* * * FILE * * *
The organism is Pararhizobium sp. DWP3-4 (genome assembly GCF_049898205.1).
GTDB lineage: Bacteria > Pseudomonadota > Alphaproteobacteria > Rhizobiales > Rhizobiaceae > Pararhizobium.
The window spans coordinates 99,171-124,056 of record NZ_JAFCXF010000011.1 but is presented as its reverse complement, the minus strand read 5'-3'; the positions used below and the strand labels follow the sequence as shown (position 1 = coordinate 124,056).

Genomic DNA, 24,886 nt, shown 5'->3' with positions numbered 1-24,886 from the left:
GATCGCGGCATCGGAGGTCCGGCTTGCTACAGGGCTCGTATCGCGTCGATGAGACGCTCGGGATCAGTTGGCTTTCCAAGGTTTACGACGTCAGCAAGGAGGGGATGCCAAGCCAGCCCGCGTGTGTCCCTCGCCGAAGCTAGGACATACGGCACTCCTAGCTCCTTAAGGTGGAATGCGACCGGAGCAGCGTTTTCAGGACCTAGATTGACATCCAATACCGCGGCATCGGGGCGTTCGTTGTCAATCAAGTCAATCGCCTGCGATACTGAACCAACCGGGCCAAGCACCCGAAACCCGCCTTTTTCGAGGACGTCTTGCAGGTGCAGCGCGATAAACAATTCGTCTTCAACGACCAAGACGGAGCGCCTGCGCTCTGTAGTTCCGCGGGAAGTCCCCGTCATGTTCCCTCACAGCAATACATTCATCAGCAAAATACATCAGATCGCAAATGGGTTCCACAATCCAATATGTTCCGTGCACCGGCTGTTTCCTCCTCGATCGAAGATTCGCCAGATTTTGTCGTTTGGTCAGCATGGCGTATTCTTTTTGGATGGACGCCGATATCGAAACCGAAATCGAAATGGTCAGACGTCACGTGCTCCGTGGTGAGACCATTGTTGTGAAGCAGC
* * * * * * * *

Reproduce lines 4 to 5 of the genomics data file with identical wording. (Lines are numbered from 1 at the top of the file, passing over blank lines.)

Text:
Genomic DNA, 24,886 nt, shown 5'->3' with positions numbered 1-24,886 from the left:
GATCGCGGCATCGGAGGTCCGGCTTGCTACAGGGCTCGTATCGCGTCGATGAGACGCTCGGGATCAGTTGGCTTTCCAAGGTTTACGACGTCAGCAAGGAGGGGATGCCAAGCCAGCCCGCGTGTGTCCCTCGCCGAAGCTAGGACATACGGCACTCCTAGCTCCTTAAGGTGGAATGCGACCGGAGCAGCGTTTTCAGGACCTAGATTGACATCCAATACCGCGGCATCGGGGCGTTCGTTGTCAATCAAGTCAATCGCCTGCGATACTGAACCAACCGGGCCAAGCACCCGAAACCCGCCTTTTTCGAGGACGTCTTGCAGGTGCAGCGCGATAAACAATTCGTCTTCAACGACCAAGACGGAGCGCCTGCGCTCTGTAGTTCCGCGGGAAGTCCCCGTCATGTTCCCTCACAGCAATACATTCATCAGCAAAATACATCAGATCGCAAATGGGTTCCACAATCCAATATGTTCCGTGCACCGGCTGTTTCCTCCTCGATCGAAGATTCGCCAGATTTTGTCGTTTGGTCAGCATGGCGTATTCTTTTTGGATGGACGCCGATATCGAAACCGAAATCGAAATGGTCAGACGTCACGTGCTCCGTGGTGAGACCATTGTTGTGAAGCAGC